In April of this year, my friend Hamilton and I went on a road trip around Latvia and Estonia (well one place in Latvia and a bunch of places in Estonia). I’ve done individual posts on each day of the trip but figured it might be helpful to do an overview of the entire route.
RIGA -> TARTU -> TALLINN -> PARNU -> RIGA
We flew in with Ryanair and returned on Air Baltic, both are obviously basic airlines but its only a 2 hour 40 flight so didn’t really matter to us. We only booked about 6 weeks ahead of time and could still get affordable flights.
Please note that we did this over only 6 days simply because that’s all the time we had, you could definitely do it over a longer period and visit more places/stay in some for more time.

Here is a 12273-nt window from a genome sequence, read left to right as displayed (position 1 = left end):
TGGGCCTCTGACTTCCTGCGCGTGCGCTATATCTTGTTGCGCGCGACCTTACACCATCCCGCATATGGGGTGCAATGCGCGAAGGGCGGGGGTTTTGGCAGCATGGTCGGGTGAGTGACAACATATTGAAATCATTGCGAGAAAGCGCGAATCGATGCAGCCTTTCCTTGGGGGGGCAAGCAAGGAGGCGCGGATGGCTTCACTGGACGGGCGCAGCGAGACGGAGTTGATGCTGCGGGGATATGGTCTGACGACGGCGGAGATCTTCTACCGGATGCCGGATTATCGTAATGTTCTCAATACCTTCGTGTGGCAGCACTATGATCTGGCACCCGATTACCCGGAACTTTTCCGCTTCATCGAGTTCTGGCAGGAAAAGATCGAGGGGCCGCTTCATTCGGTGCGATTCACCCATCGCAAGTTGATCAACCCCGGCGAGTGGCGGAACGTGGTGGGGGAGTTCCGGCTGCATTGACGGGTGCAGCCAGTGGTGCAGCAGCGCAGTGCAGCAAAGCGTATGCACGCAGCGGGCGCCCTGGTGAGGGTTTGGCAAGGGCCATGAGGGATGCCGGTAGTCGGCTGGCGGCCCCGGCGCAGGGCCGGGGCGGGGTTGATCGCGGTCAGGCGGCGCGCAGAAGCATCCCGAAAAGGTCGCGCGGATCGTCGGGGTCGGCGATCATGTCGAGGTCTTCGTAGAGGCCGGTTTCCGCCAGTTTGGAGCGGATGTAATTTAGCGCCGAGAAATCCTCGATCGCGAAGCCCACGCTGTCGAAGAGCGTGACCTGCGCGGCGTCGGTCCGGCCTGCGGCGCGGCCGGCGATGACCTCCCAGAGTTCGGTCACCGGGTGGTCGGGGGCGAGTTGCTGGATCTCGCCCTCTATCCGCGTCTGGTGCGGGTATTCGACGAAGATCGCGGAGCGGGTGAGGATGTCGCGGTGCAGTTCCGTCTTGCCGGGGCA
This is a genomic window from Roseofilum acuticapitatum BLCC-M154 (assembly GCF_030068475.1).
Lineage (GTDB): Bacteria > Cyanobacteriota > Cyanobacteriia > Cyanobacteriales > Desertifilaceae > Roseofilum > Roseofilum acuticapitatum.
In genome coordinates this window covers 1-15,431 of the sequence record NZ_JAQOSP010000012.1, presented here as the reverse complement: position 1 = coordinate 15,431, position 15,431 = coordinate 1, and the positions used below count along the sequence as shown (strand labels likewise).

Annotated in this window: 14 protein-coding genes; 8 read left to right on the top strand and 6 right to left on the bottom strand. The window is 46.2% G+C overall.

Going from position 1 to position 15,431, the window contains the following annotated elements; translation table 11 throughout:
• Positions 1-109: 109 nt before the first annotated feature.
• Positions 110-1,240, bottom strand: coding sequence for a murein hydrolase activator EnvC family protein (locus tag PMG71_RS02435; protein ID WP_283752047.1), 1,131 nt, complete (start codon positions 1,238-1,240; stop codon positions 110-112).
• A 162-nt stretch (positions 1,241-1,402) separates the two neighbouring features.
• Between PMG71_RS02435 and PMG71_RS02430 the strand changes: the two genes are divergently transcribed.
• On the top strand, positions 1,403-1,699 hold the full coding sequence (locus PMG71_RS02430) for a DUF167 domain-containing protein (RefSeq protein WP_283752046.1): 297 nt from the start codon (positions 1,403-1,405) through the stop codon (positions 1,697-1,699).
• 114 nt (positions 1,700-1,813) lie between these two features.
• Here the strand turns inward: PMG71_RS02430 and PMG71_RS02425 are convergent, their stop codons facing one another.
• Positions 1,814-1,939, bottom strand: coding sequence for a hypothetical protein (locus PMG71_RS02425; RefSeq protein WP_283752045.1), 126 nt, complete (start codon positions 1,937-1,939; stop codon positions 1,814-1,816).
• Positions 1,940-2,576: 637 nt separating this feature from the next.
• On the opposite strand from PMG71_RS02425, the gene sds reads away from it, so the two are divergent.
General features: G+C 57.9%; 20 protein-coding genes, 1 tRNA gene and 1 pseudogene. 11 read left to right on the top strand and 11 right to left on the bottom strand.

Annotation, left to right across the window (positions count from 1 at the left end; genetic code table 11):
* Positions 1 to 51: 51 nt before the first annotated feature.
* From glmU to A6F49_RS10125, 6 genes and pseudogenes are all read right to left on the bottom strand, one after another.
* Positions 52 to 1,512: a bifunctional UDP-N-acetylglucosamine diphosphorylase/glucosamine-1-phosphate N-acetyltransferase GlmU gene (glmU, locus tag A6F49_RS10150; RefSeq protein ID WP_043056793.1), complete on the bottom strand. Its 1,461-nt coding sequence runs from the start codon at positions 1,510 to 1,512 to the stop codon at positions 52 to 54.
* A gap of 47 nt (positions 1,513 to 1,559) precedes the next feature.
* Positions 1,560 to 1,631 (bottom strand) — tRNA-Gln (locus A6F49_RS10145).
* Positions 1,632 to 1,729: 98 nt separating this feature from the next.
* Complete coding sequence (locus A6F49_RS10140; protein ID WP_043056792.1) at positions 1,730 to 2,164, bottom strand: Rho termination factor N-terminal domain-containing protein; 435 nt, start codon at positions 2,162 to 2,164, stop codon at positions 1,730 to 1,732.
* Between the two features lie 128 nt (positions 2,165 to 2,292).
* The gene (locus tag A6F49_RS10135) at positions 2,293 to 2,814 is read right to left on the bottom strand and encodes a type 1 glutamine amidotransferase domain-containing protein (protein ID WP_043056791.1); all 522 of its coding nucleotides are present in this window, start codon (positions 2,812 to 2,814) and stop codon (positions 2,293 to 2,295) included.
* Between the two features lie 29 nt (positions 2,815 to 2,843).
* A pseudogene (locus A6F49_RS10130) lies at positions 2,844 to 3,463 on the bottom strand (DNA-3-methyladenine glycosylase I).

We used Sixt car hire and got a nice little Seat Leon, which did the job. I didn’t drive this time because it was cheaper not to and there wasn’t too much driving, but I can tell you it was enjoyable to sit in. Hamilton also seemed to enjoy driving it. The drives in between each place were never that long and generally the roads were incredibly empty, so if you’ve never driven on the right hand side of the road, Estonia is a good place to start.
We had a really good time away and planned it all quite loosely before hand – we prebooked the accommodation, flights, car etc but didn’t choose precisely what we were going to do at any point. I did look up how much different things roughly cost so we we had an idea before we got there (museums, art galleries etc) but I’ll be honest and say I expected food and drink to be less. They were of course cheaper than in London but I wouldn’t say much less money than when I’ve been away to say France/Germany. We were spoiled by how little we spent on our Croatian road trip, I think (link to our Croatian itinerary here). I have a few recommendations of places to eat/drink here and there but often we ate on the road to save time/money.